Monday, October 01, 2007

Crackingdown On Crack

North Carolina's Mecklenburg County is the latest locality that is considering a crackdown on individuals who insist on displaying their dirty underwear "sagging" pants:
The Rev. Willie Simpson thinks low-riding pants are indecent. Now he wants Mecklenburg County to make them illegal.
On Tuesday, Simpson asked Mecklenburg County commissioners to work with the Charlotte City Council to pass a ban.

"Pants hanging off a backside is degrading for any young man or woman to do," said Simpson, who wore a crisp white suit to the commissioners' meeting. "I don't understand why we allow this young generation to be exposed the way they are."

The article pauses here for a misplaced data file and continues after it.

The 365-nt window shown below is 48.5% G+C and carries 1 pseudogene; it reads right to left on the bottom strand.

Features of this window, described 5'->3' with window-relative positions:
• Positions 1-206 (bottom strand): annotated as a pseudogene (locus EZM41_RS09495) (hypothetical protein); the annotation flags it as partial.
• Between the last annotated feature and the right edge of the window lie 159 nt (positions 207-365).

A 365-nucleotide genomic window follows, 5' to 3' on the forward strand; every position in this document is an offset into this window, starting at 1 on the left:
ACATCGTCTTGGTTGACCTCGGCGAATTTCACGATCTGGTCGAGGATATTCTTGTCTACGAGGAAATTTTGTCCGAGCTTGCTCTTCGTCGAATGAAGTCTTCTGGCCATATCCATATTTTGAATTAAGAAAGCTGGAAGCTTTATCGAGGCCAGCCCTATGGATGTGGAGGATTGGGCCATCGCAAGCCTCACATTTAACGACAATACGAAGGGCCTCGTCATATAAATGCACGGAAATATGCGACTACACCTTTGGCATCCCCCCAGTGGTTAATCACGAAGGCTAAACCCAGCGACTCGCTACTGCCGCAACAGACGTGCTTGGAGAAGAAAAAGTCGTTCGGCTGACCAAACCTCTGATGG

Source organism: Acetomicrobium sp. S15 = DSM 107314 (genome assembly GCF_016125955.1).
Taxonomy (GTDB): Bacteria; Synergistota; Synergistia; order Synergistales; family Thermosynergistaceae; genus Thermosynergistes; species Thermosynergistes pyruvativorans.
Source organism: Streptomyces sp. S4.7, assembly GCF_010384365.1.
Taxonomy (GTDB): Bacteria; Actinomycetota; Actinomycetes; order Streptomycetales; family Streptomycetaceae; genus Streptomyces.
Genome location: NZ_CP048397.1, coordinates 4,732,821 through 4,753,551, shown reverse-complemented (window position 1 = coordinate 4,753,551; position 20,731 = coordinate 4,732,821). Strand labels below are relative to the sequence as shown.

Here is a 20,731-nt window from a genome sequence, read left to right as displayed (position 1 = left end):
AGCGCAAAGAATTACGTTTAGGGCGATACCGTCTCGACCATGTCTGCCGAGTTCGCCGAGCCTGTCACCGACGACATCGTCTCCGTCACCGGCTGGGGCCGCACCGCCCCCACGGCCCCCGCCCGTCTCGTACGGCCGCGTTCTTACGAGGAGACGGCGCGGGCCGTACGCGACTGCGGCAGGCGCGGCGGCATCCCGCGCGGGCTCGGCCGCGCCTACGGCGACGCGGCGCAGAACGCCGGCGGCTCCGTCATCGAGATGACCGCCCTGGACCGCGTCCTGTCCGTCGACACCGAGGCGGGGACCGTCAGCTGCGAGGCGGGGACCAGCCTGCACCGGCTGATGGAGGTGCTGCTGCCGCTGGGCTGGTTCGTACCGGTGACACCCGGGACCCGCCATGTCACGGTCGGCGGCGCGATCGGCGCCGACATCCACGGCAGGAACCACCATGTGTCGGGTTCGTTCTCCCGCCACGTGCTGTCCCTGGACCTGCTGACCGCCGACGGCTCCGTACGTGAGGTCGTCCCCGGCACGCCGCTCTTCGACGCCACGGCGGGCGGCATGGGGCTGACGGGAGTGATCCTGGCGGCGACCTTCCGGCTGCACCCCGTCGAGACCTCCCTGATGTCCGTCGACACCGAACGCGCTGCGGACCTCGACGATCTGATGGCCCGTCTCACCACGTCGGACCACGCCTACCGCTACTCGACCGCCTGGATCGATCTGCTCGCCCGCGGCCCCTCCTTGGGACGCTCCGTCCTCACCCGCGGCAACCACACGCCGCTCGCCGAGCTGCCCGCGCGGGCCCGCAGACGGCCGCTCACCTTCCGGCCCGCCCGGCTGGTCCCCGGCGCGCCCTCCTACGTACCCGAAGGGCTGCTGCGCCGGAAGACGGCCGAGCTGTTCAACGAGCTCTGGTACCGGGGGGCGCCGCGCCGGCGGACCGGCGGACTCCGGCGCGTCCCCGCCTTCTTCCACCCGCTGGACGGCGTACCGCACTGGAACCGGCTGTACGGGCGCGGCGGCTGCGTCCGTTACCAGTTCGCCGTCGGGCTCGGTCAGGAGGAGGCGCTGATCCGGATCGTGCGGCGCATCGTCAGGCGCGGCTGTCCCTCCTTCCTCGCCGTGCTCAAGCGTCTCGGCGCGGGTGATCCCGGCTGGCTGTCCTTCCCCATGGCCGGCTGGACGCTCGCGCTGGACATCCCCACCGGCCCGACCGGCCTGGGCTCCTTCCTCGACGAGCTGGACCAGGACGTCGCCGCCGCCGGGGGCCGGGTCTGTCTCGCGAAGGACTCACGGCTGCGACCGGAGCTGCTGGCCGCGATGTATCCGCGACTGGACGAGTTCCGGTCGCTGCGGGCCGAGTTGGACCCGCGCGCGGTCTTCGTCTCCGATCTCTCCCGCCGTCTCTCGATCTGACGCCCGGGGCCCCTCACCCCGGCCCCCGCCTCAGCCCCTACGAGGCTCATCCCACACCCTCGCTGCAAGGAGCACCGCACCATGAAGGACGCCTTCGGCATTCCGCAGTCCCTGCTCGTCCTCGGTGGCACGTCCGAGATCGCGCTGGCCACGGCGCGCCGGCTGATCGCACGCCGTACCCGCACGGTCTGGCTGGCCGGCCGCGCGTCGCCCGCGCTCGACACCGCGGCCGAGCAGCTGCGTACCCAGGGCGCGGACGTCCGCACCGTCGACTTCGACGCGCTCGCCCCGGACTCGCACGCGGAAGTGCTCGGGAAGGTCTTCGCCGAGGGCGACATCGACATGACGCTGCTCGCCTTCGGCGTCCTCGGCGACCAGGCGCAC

In agreement was Blanche Penn, who oversees the local "Just Pull 'Em Up" campaign. It promotes pulling up sagging pants as a symbol of self-improvement. The style is thought to have started in prisons, where inmates aren't given belts with their loose uniform pants. The look caught on, first in rap music videos, then in suburban malls and now everywhere.

The tiny town of Delcambre, La., has banned wearing saggy pants. Trenton, N.J., and Atlanta are talking about doing the same.

The commissioners didn't comment on the suggestion, but support might be lurking. In July, Mayor Pat McCrory blasted youths, especially blacks, for wearing "gangster type of dress."

Commissioners Chairwoman Jennifer Roberts, however, doubts a ban would be possible.

"I think that it would be very difficult to write and very difficult to enforce," said Roberts, a Democrat.

Furthermore, Roberts said, "It's a fashion -- it doesn't necessarily reflect on the values of the youth."
Interestingly, the authorities who "just say no to crack," rarely, if ever, do so to females who insist on publicly exhibiting their underwear.